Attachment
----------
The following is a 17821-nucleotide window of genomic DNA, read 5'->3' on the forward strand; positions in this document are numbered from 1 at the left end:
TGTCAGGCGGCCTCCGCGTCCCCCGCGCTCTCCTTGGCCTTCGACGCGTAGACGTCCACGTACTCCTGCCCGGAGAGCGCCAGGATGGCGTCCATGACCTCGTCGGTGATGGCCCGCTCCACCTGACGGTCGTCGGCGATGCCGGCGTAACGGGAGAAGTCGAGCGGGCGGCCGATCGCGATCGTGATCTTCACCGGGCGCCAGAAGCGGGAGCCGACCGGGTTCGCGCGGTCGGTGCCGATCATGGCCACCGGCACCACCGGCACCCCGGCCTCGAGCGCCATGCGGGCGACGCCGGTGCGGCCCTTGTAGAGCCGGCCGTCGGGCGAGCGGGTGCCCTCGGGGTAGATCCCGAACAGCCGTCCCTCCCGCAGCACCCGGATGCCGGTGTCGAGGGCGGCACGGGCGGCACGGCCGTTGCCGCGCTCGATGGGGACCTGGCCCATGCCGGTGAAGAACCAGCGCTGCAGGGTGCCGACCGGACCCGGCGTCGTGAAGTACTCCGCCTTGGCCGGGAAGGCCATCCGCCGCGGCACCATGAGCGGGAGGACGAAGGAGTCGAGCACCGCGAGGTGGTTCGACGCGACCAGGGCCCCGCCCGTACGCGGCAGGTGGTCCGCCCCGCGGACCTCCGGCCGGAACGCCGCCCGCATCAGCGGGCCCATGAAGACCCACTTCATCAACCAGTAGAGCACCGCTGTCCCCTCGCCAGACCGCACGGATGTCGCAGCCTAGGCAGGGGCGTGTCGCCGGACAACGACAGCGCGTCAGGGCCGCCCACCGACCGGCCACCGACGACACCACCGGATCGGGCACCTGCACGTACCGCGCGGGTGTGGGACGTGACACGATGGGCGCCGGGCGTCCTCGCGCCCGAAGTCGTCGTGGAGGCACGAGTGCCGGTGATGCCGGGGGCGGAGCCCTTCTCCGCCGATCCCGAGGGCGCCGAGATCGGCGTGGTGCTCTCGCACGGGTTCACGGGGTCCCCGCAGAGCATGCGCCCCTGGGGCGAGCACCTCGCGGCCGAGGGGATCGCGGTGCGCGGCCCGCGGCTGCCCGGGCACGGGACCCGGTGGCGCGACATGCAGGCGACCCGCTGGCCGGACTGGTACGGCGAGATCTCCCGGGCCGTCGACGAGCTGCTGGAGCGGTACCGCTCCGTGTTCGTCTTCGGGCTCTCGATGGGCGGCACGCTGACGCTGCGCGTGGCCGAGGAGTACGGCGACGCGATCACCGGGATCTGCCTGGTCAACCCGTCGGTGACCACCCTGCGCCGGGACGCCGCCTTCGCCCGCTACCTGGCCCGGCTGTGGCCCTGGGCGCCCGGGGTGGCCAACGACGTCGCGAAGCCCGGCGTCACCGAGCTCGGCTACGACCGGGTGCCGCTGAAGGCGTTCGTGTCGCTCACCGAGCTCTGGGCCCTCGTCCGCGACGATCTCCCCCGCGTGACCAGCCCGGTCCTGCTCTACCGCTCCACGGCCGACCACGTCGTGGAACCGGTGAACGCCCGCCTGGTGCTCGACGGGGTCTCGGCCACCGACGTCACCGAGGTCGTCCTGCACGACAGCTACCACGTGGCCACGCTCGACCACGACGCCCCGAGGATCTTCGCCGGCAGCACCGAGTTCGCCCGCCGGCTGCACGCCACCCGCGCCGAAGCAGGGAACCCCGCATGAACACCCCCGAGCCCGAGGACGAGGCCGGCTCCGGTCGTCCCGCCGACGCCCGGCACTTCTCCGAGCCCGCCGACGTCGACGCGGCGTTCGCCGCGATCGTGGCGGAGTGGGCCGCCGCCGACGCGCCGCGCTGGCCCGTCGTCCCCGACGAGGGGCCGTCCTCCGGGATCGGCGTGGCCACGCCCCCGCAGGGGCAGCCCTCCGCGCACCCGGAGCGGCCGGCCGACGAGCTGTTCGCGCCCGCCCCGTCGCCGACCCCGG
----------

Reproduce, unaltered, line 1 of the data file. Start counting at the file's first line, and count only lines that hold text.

The following is a 17821-nucleotide window of genomic DNA, read 5'->3' on the forward strand; positions in this document are numbered from 1 at the left end: